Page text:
Clarence Briggs Ice Carting, North Collins, New York, Circa 1930-1940

My great great grandfather owned and operated an ice carting business in North Collins, New York.  He transported blocks of ice to people’s homes for their use in refrigeration, such as in their root cellars.

Clarence and Sumner Briggs, and Possibly Howard Briggs, North Collins, New York, Circa 1890

Clarence and Sumner Briggs, and Possibly Howard Briggs, North Collins, New York, Circa 1890 (Photo Taken in Springville, New York)

This is a photo of Clarence and Sumner Briggs, and possibly Howard Briggs, from North Collins, New York around 1890.  It is the best photo that I have of them as young boys.

Clarence and Sumner Briggs, and Possibly Howard Briggs, North Collins, New York, Circa 1900-1910

Clarence and Sumner Briggs, and Possibly Howard Briggs, North Collins, New York, Circa 1900-1910

From what I understood from my grandmother, this photo was supposed to be a silly picture of three of these Briggs’ young men.  They went on an outing and had several different photos made on this day, reflecting different backgrounds and venues.

Bernice Gale Briggs Babcock Sprague as a Baby, North Collins, New York, 1912

Bernice Gale Briggs Babcock Sprague as a Baby, North Collins, New York, 1912

This is a photo of my grandmother, Bernice Gale Briggs Babcock Sprague, as a baby in 1912 in North Collins, New York.

Bernice Gale Briggs Babcock Sprague, North Collins, New York, 1914

Bernice Gale Briggs Babcock Sprague, North Collins, New York, 1914

In this photo, my grandmother was about two years old.

Bernice Gale Briggs Babcock Sprague, North Collins, New York, June 1930

Bernice Gale Briggs Babcock Sprague, North Collins, New York, June 1930

This is a photo of my grandmother either on the day of her engagement or wedding to my grandfather, Charles A. Babcock.

Clarence and Julia (Gale) Briggs, Collins, New York, 1946

Clarence and Julia (Gale) Briggs, Collins, New York, 1946

This is the only photo that I have that shows both of my great grandparents, Clarence and Julia (Gale) Briggs, in the same photo.  This was taken in 1946 in Collins, New York at the childhood home of my father, Bruce Babcock.

John Briggs, North Collins, NY, Soldier in World War I, Circa 1917

John Briggs, North Collins, New York, Soldier in World War I, Circa 1917

This is a photo of John Briggs, a brother of my great great grandfather, Clarence Briggs, from North Collins, New York in 1917 before he went off to fight in World War I.  There were several Briggs’ brothers who fought in the War, and they all returned home alive.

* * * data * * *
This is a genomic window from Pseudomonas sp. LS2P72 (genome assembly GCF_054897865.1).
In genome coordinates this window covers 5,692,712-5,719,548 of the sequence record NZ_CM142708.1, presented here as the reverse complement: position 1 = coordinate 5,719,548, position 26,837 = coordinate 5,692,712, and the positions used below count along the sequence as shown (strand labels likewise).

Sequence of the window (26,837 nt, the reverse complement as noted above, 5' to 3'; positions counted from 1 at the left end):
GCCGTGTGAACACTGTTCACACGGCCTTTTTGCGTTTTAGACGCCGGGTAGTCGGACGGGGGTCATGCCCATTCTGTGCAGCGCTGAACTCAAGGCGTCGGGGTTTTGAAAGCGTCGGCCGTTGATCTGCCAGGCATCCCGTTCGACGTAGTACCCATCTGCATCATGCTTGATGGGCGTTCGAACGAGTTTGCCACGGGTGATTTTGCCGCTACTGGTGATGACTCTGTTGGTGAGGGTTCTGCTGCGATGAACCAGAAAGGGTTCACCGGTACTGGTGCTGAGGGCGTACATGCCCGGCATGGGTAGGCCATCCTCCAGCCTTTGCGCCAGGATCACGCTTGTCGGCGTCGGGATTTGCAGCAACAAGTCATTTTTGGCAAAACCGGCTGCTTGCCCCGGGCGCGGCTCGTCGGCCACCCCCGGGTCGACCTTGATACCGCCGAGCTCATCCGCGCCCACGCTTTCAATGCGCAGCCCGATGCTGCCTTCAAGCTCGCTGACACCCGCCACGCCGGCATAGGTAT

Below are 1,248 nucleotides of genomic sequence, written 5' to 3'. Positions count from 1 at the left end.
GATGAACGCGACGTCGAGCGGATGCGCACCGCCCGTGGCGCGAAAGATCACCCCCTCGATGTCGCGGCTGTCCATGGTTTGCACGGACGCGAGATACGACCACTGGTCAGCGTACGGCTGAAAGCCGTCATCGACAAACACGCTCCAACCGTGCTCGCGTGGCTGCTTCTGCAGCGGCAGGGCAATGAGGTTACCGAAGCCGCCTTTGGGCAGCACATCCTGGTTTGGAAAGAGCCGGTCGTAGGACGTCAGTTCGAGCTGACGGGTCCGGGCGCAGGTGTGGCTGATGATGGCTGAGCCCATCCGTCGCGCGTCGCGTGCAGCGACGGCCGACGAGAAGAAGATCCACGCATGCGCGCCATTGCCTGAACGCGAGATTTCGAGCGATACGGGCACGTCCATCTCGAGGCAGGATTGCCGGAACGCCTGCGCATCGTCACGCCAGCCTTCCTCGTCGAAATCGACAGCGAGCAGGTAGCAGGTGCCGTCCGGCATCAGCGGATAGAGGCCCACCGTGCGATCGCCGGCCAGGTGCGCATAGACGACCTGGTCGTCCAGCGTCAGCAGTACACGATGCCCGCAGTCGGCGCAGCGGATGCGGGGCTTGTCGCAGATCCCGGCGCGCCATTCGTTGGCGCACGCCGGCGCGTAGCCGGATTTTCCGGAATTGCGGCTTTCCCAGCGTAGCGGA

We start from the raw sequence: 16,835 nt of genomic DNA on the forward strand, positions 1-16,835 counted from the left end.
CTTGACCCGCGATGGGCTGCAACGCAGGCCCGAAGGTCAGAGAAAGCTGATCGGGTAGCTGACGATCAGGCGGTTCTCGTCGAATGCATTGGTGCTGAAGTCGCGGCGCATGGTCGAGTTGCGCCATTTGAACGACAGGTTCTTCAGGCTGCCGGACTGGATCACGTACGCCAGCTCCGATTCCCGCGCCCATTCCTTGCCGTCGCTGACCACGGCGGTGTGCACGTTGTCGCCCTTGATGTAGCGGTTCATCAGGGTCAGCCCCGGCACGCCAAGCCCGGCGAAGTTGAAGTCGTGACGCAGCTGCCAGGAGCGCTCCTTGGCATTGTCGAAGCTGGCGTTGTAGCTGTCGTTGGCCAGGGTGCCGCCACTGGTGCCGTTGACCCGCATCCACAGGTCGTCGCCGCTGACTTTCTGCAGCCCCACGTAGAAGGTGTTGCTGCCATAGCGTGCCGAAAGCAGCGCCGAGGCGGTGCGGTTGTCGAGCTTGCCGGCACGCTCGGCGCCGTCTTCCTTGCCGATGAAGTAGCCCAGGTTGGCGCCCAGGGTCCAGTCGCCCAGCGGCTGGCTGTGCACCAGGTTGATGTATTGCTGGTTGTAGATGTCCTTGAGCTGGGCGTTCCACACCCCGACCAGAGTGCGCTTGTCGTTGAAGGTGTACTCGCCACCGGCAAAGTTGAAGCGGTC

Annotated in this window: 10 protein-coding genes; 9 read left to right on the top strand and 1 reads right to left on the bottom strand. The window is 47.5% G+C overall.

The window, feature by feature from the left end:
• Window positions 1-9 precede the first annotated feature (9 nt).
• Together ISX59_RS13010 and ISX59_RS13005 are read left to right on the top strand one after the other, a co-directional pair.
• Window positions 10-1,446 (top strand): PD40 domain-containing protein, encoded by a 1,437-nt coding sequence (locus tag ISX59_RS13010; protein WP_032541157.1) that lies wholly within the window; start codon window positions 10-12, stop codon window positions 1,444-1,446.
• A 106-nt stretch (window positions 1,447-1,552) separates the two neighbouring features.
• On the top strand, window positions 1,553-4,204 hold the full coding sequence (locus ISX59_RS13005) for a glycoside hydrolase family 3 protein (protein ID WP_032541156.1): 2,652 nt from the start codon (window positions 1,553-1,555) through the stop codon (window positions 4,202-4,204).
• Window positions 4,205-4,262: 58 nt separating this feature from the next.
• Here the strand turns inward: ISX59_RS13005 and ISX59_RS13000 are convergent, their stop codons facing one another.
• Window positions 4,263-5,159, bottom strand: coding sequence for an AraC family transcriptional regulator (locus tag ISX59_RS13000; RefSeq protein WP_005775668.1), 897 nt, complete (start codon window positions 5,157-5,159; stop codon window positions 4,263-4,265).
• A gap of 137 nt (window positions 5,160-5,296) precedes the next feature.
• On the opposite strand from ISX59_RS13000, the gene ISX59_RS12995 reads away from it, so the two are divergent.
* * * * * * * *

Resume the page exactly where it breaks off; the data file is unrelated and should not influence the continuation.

Marie and Veronica Briggs, April 1941, Daughters of Ivan Briggs and Louise (Gullo) Briggs

Marie and Veronica Briggs, April 1941, Daughters of Ivan Briggs and Louise (Gullo) Briggs

This is a photo of identical twins, Marie and Veronica Briggs, from April 1941.  They are daughters of Ivan Briggs and Louise (Gullo) Briggs of North Collins.  David Briggs was the son of Ivan and Louise, and died while serving in the US Army during the Vietnam War. For many years, there was a memorial to David outside the front of the Catholic Church in North Collins, New York.

Twins Veronica and Marie Briggs, North Collins, New York, 1944

Twins Veronica and Marie Briggs, North Collins, New York, 1944

Funeral Card of David I. Briggs, North Collins, New York, 1968 (Killed in Vietnam War) (Wentland Funeral Home, North Collins, New York)

Funeral Card of David I. Briggs, North Collins, New York, 1968 (Killed in Vietnam War) (Wentland Funeral Home, North Collins, New York)

Bill and Ruth Briggs, Collins, New York, August 1986

Bill and Ruth Briggs, Collins, New York, August 1986

Here is  another photo of the twins.  They were about three-years-old in this picture. Veronica was named after her grandmother, Veronica.

I hope that you have enjoyed viewing these photos.  I will make additional posts with photos that reflect the others of my ancestral families that I identified, shortly.

References and Sources:

Anna Emerling Spengler (~1980).  The Emerling Family Tree: Chapter 7 – The Staffins.  Springville/Collins, New York.